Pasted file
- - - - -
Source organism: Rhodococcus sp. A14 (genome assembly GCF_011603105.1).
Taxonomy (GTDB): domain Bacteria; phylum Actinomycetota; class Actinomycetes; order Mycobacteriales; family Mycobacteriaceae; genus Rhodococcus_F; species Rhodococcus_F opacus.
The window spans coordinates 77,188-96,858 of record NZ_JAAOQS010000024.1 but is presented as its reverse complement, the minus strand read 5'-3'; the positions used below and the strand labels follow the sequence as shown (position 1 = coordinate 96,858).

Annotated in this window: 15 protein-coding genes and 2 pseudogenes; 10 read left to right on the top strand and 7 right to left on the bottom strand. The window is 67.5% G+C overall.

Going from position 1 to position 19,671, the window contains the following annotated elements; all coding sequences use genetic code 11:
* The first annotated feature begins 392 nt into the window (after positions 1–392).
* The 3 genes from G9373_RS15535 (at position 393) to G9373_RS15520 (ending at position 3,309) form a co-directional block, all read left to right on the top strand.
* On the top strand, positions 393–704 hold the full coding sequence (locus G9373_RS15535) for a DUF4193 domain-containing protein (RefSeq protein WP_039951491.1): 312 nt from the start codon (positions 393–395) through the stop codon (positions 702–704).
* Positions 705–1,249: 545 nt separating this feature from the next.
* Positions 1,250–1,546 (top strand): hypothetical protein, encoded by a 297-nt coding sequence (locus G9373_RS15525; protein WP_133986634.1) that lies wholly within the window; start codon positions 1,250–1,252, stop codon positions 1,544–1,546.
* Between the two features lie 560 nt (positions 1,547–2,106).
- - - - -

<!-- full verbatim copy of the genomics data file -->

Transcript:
Source organism: Rhodococcus sp. A14 (genome assembly GCF_011603105.1).
Taxonomy (GTDB): domain Bacteria; phylum Actinomycetota; class Actinomycetes; order Mycobacteriales; family Mycobacteriaceae; genus Rhodococcus_F; species Rhodococcus_F opacus.
The window spans coordinates 77,188-96,858 of record NZ_JAAOQS010000024.1 but is presented as its reverse complement, the minus strand read 5'-3'; the positions used below and the strand labels follow the sequence as shown (position 1 = coordinate 96,858).

Annotated in this window: 15 protein-coding genes and 2 pseudogenes; 10 read left to right on the top strand and 7 right to left on the bottom strand. The window is 67.5% G+C overall.

Going from position 1 to position 19,671, the window contains the following annotated elements; all coding sequences use genetic code 11:
* The first annotated feature begins 392 nt into the window (after positions 1–392).
* The 3 genes from G9373_RS15535 (at position 393) to G9373_RS15520 (ending at position 3,309) form a co-directional block, all read left to right on the top strand.
* On the top strand, positions 393–704 hold the full coding sequence (locus G9373_RS15535) for a DUF4193 domain-containing protein (RefSeq protein WP_039951491.1): 312 nt from the start codon (positions 393–395) through the stop codon (positions 702–704).
* Positions 705–1,249: 545 nt separating this feature from the next.
* Positions 1,250–1,546 (top strand): hypothetical protein, encoded by a 297-nt coding sequence (locus G9373_RS15525; protein WP_133986634.1) that lies wholly within the window; start codon positions 1,250–1,252, stop codon positions 1,544–1,546.
* Between the two features lie 560 nt (positions 1,547–2,106).